The sacrum, the keystone and the foundation of the spinal column, is a key wedge between two innominate bones, like a keystone in the arch between two pillars where this arch rests. An inverted triangle, the sacrum serves as the weight bearing foundation of the spinal column. For instance, when we draw a horizontal line through the base of this inverted triangle, we notice the "tilting" of the "laterality" of and the "inferiority" of the base as a whole structure or only on one side.3
Upon heel strike, for example, the right ilium rotates back in a posterior-inferior position, whereas the sacral base in turn tilts anterior-inferior and vice-versa. When a vertical line is drawn through the spinous processes of the sacrum and the spinal column is horizontal to the sacral base, it will provide a lateral tilt motion-type effect. At "toe-off" intervals, the ilium on that side is rotated forward in an anterior-superior position with a corresponding motion of the sacral base moving in a posterior-inferior motion and vice-versa.
The articulating surface of the sacrum with the innominate bone project lines of stress and are clearly seen through the centre of this articulation. This line projects anteriorly, posteriorly, and displays rotational twists of the sacrum between the innominate bones during a normal gait cycle.
With this picture of the gyroscopic motion of the sacrum, there appears a manifesting influence that the sacral gyroscopic motion not only appears in the lower extremities, but also appears noticeable in the upper extremities where the occiput becomes the upper or superior bipolar keystone. This superior-occipital and inferior-sacral bipolar relation demonstrates an overall gyroscopic action of the body. In other words, the sacrum is the opposite pole to the brain as an expression of coordination between these two synergistic poles. It is necessary for the trained chiropractor to see this gyroscopic relationship of the two poles manifesting throughout human locomotion.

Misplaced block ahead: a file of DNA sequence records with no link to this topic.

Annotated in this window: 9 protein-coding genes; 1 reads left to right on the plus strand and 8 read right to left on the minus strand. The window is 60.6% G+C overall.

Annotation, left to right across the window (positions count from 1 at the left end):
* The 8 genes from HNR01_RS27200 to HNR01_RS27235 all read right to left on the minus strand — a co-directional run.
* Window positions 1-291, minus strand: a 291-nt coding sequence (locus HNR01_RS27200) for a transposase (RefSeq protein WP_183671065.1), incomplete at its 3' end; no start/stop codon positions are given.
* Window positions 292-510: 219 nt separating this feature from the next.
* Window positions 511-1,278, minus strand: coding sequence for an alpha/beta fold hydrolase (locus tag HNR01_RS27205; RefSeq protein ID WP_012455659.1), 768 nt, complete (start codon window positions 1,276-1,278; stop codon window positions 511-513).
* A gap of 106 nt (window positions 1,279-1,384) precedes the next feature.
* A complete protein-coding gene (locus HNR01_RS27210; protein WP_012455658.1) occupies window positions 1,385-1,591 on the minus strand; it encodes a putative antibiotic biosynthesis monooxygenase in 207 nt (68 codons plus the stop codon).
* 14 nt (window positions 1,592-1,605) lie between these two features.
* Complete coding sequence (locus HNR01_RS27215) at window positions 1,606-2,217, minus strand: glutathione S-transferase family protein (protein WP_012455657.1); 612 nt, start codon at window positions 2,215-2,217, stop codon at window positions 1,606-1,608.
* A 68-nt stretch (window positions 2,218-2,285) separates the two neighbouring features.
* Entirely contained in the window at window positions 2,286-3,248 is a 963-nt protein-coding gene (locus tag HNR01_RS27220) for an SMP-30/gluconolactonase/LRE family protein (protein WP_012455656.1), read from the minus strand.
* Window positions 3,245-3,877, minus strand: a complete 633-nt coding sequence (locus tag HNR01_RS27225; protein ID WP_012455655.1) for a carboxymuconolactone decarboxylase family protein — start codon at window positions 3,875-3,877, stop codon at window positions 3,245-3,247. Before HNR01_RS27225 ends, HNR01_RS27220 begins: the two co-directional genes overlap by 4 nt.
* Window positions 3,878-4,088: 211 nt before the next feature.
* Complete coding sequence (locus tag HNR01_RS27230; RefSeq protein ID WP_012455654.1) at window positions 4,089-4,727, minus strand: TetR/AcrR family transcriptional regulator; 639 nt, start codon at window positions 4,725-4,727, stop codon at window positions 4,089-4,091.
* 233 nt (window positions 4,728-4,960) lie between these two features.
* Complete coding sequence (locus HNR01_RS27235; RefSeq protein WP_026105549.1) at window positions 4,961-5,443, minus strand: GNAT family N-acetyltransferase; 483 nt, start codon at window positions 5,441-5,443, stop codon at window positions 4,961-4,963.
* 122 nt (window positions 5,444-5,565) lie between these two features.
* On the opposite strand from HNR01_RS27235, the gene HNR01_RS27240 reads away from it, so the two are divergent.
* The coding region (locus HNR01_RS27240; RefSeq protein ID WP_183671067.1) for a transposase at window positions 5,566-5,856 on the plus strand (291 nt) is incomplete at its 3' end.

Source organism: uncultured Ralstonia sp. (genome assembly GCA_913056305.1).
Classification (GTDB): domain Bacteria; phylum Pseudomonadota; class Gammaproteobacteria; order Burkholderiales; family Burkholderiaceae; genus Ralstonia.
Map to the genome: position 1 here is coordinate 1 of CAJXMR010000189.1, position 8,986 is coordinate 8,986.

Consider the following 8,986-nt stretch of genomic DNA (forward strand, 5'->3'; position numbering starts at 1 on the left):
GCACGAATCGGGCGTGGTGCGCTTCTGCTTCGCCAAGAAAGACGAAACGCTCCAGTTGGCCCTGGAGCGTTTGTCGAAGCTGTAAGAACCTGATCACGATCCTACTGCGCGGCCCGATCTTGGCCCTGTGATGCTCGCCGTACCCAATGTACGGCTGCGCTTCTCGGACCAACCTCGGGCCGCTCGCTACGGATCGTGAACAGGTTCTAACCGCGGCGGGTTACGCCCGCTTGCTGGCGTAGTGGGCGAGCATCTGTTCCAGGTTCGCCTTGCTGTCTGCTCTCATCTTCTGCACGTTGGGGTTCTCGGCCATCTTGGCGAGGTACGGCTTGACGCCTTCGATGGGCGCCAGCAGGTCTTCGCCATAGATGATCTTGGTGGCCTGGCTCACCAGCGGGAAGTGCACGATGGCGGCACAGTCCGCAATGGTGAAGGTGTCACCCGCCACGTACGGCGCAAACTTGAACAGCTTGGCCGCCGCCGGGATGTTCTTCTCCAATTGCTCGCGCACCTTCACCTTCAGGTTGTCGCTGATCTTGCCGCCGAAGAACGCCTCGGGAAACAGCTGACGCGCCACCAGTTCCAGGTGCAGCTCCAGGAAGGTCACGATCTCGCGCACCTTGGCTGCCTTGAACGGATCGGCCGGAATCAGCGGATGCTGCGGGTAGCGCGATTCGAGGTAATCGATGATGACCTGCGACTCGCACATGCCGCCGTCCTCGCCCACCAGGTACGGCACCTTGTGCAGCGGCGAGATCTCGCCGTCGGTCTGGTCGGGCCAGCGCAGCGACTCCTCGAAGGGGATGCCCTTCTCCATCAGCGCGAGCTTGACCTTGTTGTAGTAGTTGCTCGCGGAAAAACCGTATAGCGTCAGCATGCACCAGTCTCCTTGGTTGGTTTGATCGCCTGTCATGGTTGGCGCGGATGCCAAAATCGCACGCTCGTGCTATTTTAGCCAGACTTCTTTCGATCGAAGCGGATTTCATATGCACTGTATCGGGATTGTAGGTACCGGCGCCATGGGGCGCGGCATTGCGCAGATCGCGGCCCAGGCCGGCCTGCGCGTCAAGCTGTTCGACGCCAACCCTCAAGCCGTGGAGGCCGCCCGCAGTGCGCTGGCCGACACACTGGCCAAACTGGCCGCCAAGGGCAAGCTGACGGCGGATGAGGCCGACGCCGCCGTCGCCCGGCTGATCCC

The coordination of the sacrum and the occiput both attempting to maintain a gyroscopic relationship during the pull of gravity becomes a compensatory reaction motion. Because the human gait cycle resembles the action of a "rolling cubic box," it sustains considerable impact when contacting the ground. We as humans, like every particle in the universe, possess our own centers of gravity upon which this gravitational pull acts. This centre of gravity lies at our lumbosacral articulation.
Studies on the engineering and mechanical principles involved found that the sacrum's position changes from a point within the mass of the bone to a point as much as one-fourth of an inch anterior to its concave face. It lies midway between the anterior foramina nearest the base. When viewed from the posterior, it is opposite the middle of the first sacral spine.4